At first instance[2], Charterers were found to be in breach of the safe port warranty. Teare J ruled that long waves and northerly storms were each characteristics of the port and the concurrence of those two conditions, although rare, could not be said to be an “abnormal occurrence”.

The Court of Appeal[3], however, disagreed. The question was whether the critical combination of long waves and northerly gales was an abnormal occurrence or a normal characteristic of the port. This requires an evidential evaluation of the particular event giving rise to the damage and the relevant history of the port. No vessel in the port’s history had been dangerously trapped at the quay at the same time the entrance channel was not navigable due to gale force winds (it was also relevant that the storm was of exceptional severity) and the combination was therefore “abnormal”.

The Supreme Court unanimously upheld the Court of Appeal decision. Lord Clarke, giving the leading judgment, began by reinforcing that the date of the safe port promise is the date of nomination and is a prediction about the safety of the port when the ship arrives in the future. “Abnormal occurrence” should be given its ordinary meaning, namely something which is rare and unexpected, out of the ordinary course, well removed from the normal and which a notional charterer would not have in mind. One should ask whether the particular event was sufficiently likely to occur to have become an attribute of the port. The evidence in this case established that the conditions were an abnormal occurrence and there had accordingly been no breach of the safe port warranty.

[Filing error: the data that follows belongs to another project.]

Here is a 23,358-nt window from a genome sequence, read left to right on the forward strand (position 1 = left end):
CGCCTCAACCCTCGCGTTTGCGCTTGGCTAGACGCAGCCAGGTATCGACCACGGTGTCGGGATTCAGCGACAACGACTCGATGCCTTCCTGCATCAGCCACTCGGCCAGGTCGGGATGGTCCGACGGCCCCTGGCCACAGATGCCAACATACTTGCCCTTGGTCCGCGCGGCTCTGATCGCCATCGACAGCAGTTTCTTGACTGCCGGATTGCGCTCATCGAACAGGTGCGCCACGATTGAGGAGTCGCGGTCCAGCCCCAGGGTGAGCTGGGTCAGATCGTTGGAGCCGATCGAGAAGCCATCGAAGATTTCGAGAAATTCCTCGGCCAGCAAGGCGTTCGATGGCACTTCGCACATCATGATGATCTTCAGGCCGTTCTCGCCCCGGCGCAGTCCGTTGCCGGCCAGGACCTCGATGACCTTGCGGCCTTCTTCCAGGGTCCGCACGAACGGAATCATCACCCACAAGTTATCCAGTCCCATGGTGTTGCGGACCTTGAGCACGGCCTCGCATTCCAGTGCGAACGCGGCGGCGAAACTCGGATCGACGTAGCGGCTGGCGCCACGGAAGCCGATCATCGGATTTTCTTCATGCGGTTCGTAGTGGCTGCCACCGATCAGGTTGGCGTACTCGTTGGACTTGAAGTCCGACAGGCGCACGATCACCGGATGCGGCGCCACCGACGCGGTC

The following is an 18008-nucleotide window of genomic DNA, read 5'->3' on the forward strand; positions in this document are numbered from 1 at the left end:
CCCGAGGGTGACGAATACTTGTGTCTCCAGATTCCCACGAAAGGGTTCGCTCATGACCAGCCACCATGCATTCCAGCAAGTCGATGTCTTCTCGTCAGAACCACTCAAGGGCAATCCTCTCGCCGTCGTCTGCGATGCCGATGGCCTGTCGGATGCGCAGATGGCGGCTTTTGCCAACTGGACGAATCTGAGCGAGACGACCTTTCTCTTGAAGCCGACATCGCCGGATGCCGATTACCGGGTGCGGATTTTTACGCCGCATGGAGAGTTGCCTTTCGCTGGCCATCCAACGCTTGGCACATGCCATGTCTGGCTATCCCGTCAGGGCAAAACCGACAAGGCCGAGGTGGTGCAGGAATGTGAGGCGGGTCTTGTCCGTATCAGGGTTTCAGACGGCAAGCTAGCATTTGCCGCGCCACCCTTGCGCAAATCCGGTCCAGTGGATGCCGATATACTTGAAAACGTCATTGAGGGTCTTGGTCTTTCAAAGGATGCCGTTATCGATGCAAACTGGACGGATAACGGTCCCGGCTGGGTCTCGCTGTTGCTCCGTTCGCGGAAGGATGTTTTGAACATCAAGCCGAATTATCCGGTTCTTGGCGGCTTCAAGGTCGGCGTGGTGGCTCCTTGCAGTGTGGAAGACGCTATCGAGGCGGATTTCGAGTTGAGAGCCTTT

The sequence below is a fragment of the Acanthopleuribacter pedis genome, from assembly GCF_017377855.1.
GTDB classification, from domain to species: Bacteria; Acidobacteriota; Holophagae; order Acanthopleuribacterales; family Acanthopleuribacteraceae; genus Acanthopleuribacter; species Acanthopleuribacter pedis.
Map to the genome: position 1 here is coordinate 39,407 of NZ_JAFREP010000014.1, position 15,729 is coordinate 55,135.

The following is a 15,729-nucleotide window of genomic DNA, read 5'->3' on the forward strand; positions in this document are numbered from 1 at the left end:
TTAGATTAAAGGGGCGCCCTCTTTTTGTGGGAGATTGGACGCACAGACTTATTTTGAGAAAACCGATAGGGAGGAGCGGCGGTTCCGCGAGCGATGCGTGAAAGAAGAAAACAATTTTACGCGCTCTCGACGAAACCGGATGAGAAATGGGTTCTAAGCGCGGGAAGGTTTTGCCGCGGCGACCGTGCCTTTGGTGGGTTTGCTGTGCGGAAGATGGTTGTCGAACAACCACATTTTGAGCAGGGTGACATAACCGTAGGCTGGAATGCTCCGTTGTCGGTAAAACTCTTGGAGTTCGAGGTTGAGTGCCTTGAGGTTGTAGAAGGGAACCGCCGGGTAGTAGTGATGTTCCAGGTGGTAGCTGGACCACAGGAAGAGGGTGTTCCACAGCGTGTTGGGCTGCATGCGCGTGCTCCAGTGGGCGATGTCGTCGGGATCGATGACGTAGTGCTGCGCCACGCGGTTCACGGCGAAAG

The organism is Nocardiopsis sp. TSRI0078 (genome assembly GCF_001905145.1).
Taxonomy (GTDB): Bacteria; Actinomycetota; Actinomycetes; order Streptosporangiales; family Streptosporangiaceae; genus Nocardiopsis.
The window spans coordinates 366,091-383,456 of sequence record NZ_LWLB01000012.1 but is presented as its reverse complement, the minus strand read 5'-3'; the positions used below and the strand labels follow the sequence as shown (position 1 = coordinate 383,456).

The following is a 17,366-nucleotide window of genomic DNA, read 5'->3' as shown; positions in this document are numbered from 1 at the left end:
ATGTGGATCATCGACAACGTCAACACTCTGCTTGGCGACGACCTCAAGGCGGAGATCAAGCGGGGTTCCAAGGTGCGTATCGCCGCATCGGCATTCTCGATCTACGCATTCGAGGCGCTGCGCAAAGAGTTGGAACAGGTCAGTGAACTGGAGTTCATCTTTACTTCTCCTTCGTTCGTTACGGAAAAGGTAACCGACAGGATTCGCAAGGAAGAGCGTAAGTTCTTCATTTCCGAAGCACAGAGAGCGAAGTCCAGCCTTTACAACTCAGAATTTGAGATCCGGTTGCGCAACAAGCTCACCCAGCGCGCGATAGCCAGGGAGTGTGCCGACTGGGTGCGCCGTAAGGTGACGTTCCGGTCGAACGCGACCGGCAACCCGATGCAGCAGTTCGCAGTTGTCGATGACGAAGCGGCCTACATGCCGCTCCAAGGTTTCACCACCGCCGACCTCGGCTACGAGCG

From an operational perspective, the judgment reinforces the importance of considering the likelihood of the vessel being exposed to danger during its visit and, if so, whether the set-up of the port adequately deals with such hazards. Temporary events such as weather conditions may be considered characteristics of a port if they are sufficiently regular or sufficiently foreseeable in the historical context of the port.  If more than one event is concerned, it is the likelihood of the combination of those occurrences which is to be considered.

Author: Nico Saunders

+44 (0)7771 335 196

+44 (0)1752 226020

nico.saunders@daviesjohnson.com

[1] Leeds Shipping Company Ltd. v. Société Française Bunge [1958] 2 Lloyd’s Rep. 127

[2] [2014] 1 Lloyd’s Rep. 59

[3] [2015] 1 Lloyd’s Rep. 381

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Davies Johnson’s Danella Wilmshurst has been recognised by legal peers and industry experts as a leader in the field of Shipping & Maritime Law.

Danella, a Director of the firm, was recently named in Best Lawyers Australia for her work in this area.

Best Lawyers’ methodology is based entirely on peer review and is designed to capture the consensus of opinion among leading lawyers, about the professional abilities of their colleagues within the same geographical and legal practice areas.